IXWebSocket is a C++ library for client and server Websocket communication, and for client HTTP communication.

Following platforms are supported: * macOS * iOS * Linux * Android * Windows (no TLS)

Programming language: C++
Tags: Networking     Message Passing     Android     iOS     Windows     Linux     Osx     WebSocket     C++14    

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WebSocket is a computer communications protocol, providing full-duplex and bi-directionnal communication channels over a single TCP connection. IXWebSocket is a C++ library for client and server Websocket communication, and for client and server HTTP communication. The code is derived from easywsclient and from the Satori C SDK. It has been tested on the following platforms.

  • macOS
  • iOS
  • Linux
  • Android
  • Windows


The ws folder countains many interactive programs for chat, file transfers, curl like http clients, demonstrating client and server usage.

Here is what the client API looks like.

ix::WebSocket webSocket;

std::string url("ws://localhost:8080/");

// Optional heart beat, sent every 45 seconds when there is not any traffic
// to make sure that load balancers do not kill an idle connection.

// Per message deflate connection is enabled by default. You can tweak its parameters or disable it

// Setup a callback to be fired when a message or an event (open, close, error) is received
webSocket.setOnMessageCallback([](const ix::WebSocketMessagePtr& msg)
        if (msg->type == ix::WebSocketMessageType::Message)
            std::cout << msg->str << std::endl;

// Now that our callback is setup, we can start our background thread and receive messages

// Send a message to the server (default to TEXT mode)
webSocket.send("hello world");

// The message can be sent in BINARY mode (useful if you send MsgPack data for example)
webSocket.sendBinary("some serialized binary data");

// ... finally ...

// Stop the connection

Here is what the server API looks like. Note that server support is very recent and subject to changes.

// Run a server on localhost at a given port.
// Bound host name, max connections and listen backlog can also be passed in as parameters.
ix::WebSocketServer server(port);

    [&server](std::shared_ptr<WebSocket> webSocket,
              std::shared_ptr<ConnectionState> connectionState)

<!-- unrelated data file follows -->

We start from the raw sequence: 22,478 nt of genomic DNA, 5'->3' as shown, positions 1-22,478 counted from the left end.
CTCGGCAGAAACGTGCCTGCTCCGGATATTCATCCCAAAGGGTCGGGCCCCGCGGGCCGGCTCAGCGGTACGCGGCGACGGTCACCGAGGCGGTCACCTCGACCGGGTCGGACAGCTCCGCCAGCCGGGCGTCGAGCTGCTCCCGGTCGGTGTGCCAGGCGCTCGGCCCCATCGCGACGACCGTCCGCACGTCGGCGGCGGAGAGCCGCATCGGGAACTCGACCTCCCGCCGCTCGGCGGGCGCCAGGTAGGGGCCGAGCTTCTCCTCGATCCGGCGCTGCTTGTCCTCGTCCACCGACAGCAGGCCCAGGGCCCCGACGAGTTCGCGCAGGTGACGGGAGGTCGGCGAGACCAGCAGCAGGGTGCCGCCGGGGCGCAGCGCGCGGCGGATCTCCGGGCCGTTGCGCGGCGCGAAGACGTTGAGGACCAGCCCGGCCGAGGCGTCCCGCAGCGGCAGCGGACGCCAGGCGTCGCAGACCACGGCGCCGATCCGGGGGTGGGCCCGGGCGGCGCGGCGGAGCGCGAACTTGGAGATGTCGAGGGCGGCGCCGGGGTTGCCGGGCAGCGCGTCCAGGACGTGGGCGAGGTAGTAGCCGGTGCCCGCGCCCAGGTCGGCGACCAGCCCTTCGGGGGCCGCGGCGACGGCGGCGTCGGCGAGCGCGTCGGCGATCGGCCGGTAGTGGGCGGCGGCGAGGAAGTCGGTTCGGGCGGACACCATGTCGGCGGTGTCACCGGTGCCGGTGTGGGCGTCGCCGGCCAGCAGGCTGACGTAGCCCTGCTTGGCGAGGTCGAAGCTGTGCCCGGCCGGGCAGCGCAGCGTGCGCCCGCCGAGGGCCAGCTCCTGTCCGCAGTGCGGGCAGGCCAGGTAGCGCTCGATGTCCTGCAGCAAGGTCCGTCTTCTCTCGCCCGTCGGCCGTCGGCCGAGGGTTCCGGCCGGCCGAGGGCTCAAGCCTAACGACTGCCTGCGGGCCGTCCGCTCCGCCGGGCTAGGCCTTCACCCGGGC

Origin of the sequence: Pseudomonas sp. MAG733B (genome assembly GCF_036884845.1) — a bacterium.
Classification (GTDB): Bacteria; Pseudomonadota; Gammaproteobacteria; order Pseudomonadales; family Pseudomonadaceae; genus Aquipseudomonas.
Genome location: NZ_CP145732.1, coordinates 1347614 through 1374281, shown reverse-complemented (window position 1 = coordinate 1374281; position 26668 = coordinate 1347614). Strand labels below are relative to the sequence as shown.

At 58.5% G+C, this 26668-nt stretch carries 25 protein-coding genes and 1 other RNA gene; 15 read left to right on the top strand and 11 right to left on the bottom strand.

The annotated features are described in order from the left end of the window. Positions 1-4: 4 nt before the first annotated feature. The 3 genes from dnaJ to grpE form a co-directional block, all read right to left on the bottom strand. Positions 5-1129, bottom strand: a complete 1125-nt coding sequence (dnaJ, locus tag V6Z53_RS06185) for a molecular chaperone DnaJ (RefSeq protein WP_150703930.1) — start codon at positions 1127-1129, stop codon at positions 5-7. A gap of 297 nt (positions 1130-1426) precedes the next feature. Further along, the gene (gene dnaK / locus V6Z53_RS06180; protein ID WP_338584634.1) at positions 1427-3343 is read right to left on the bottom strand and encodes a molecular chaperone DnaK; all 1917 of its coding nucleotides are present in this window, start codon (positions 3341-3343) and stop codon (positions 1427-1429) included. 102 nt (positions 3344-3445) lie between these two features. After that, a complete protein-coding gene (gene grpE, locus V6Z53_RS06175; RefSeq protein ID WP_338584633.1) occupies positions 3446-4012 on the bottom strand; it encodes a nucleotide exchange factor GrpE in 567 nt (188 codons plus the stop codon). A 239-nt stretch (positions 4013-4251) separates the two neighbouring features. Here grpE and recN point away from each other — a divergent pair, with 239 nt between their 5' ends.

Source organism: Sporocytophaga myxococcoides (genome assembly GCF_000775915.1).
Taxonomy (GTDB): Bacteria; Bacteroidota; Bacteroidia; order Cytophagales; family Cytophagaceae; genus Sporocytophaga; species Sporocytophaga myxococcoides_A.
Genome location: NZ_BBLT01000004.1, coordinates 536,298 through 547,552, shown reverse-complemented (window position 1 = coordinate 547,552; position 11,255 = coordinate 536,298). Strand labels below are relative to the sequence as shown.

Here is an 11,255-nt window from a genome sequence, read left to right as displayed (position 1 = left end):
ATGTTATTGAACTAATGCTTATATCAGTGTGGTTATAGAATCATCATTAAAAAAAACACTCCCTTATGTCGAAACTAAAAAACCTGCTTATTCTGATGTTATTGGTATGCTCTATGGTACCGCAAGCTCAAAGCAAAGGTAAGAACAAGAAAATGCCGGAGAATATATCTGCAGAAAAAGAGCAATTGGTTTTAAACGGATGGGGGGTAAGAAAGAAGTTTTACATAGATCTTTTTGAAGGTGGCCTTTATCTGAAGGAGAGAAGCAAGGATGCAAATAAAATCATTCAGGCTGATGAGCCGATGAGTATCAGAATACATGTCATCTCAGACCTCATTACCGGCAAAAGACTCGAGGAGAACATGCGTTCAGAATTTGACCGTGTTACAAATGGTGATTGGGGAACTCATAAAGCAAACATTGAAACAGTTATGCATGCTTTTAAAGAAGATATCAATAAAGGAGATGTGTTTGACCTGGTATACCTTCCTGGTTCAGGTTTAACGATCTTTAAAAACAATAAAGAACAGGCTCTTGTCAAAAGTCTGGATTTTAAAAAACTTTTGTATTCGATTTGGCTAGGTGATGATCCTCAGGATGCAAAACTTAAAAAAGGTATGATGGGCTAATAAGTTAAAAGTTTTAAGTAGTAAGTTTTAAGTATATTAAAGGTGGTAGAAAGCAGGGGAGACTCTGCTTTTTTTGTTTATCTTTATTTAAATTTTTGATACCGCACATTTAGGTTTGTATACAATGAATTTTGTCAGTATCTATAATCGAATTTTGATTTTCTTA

[webSocket, connectionState, &server](const ix::WebSocketMessagePtr msg)
                if (msg->type == ix::WebSocketMessageType::Open)
                    std::cerr << "New connection" << std::endl;

                    // A connection state object is available, and has a default id
                    // You can subclass ConnectionState and pass an alternate factory
                    // to override it. It is useful if you want to store custom
                    // attributes per connection (authenticated bool flag, attributes, etc...)
                    std::cerr << "id: " << connectionState->getId() << std::endl;

                    // The uri the client did connect to.
                    std::cerr << "Uri: " << msg->openInfo.uri << std::endl;

                    std::cerr << "Headers:" << std::endl;
                    for (auto it : msg->openInfo.headers)
                        std::cerr << it.first << ": " << it.second << std::endl;
                else if (msg->type == ix::WebSocketMessageType::Message)
                    // For an echo server, we just send back to the client whatever was received by the server
                    // All connected clients are available in an std::set. See the broadcast cpp example.
                    // Second parameter tells whether we are sending the message in binary or text mode.
                    // Here we send it in the same mode as it was received.
                    webSocket->send(msg->str, msg->binary);

auto res = server.listen();
if (!res.first)
    // Error handling
    return 1;

// Run the server in the background. Server can be stoped by calling server.stop()

// Block until server.stop() is called.

Here is what the HTTP client API looks like.

// Preparation
HttpClient httpClient;
HttpRequestArgsPtr args = httpClient.createRequest();

// Custom headers can be set
WebSocketHttpHeaders headers;
headers["Foo"] = "bar";
args->extraHeaders = headers;

// Timeout options
args->connectTimeout = connectTimeout;
args->transferTimeout = transferTimeout;

// Redirect options
args->followRedirects = followRedirects;
args->maxRedirects = maxRedirects;

// Misc
args->compress = compress; // Enable gzip compression
args->verbose = verbose;
args->logger = [](const std::string& msg)
    std::cout << msg;

// Synchronous Request
HttpResponsePtr out;
std::string url = "https://www.google.com";

// HEAD request
out = httpClient.head(url, args);

// GET request
out = httpClient.get(url, args);

// POST request with parameters
HttpParameters httpParameters;
httpParameters["foo"] = "bar";
out = httpClient.post(url, httpParameters, args);

// POST request with a body
out = httpClient.post(url, std::string("foo=bar"), args);

// Result
auto errorCode = response->errorCode; // Can be HttpErrorCode::Ok, HttpErrorCode::UrlMalformed, etc...
auto errorCode = response->errorCode; // 200, 404, etc...
auto responseHeaders = response->headers; // All the headers in a special case-insensitive unordered_map of (string, string)